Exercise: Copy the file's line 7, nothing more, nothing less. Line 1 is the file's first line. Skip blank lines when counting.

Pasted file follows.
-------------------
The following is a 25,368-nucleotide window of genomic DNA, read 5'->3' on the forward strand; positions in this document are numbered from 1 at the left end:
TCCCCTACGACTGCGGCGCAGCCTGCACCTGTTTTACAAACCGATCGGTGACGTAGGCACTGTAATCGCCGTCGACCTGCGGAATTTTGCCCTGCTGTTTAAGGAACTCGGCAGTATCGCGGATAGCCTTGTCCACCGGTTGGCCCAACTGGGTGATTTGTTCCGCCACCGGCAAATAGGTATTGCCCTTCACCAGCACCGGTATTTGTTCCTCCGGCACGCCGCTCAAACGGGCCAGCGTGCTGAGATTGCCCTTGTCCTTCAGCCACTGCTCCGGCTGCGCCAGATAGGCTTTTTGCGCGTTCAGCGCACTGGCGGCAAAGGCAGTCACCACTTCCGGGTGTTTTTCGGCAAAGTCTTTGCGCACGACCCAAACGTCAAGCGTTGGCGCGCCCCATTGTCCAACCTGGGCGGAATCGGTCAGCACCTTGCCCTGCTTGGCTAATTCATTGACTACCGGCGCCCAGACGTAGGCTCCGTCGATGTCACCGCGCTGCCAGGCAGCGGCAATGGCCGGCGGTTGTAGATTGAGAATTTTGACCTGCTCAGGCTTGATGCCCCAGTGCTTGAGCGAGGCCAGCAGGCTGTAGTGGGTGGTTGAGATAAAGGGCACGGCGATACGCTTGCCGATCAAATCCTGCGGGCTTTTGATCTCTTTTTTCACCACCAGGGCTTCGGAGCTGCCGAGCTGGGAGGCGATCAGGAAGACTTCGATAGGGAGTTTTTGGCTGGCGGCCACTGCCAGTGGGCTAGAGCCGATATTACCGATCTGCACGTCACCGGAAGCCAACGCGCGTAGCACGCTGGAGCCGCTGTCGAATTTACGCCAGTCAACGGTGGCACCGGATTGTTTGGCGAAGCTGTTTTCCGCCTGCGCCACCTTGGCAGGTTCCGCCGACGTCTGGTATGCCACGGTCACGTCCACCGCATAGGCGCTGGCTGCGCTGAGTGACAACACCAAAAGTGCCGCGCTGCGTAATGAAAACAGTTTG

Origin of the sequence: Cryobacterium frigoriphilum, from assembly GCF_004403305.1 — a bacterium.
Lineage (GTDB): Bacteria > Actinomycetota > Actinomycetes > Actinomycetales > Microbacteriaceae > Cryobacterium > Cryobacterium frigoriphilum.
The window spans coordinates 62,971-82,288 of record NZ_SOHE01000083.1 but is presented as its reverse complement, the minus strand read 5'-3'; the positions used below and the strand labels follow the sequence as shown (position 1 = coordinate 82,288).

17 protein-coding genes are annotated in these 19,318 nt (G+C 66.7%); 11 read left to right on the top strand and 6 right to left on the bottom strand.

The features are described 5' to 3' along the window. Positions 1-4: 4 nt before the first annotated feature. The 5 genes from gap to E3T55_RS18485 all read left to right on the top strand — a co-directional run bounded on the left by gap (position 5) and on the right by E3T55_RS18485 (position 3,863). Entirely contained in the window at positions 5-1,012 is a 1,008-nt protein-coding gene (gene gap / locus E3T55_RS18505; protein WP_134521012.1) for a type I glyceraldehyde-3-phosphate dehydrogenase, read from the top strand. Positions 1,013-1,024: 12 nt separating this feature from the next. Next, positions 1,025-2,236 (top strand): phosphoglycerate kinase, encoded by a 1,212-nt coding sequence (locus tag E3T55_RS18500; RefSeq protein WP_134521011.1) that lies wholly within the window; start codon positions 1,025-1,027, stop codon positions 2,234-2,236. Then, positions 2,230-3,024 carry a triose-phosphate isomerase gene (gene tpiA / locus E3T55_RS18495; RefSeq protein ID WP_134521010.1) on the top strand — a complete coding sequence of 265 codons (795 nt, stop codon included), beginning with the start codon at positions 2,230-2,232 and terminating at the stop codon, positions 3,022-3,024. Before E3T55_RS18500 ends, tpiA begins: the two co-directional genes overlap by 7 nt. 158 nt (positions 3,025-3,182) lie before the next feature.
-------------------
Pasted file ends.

The features are described 5' to 3' along the window. Positions 1-4: 4 nt before the first annotated feature. The 5 genes from gap to E3T55_RS18485 all read left to right on the top strand — a co-directional run bounded on the left by gap (position 5) and on the right by E3T55_RS18485 (position 3,863). Entirely contained in the window at positions 5-1,012 is a 1,008-nt protein-coding gene (gene gap / locus E3T55_RS18505; protein WP_134521012.1) for a type I glyceraldehyde-3-phosphate dehydrogenase, read from the top strand. Positions 1,013-1,024: 12 nt separating this feature from the next. Next, positions 1,025-2,236 (top strand): phosphoglycerate kinase, encoded by a 1,212-nt coding sequence (locus tag E3T55_RS18500; RefSeq protein WP_134521011.1) that lies wholly within the window; start codon positions 1,025-1,027, stop codon positions 2,234-2,236. Then, positions 2,230-3,024 carry a triose-phosphate isomerase gene (gene tpiA / locus E3T55_RS18495; RefSeq protein ID WP_134521010.1) on the top strand — a complete coding sequence of 265 codons (795 nt, stop codon included), beginning with the start codon at positions 2,230-2,232 and terminating at the stop codon, positions 3,022-3,024. Before E3T55_RS18500 ends, tpiA begins: the two co-directional genes overlap by 7 nt. 158 nt (positions 3,025-3,182) lie before the next feature.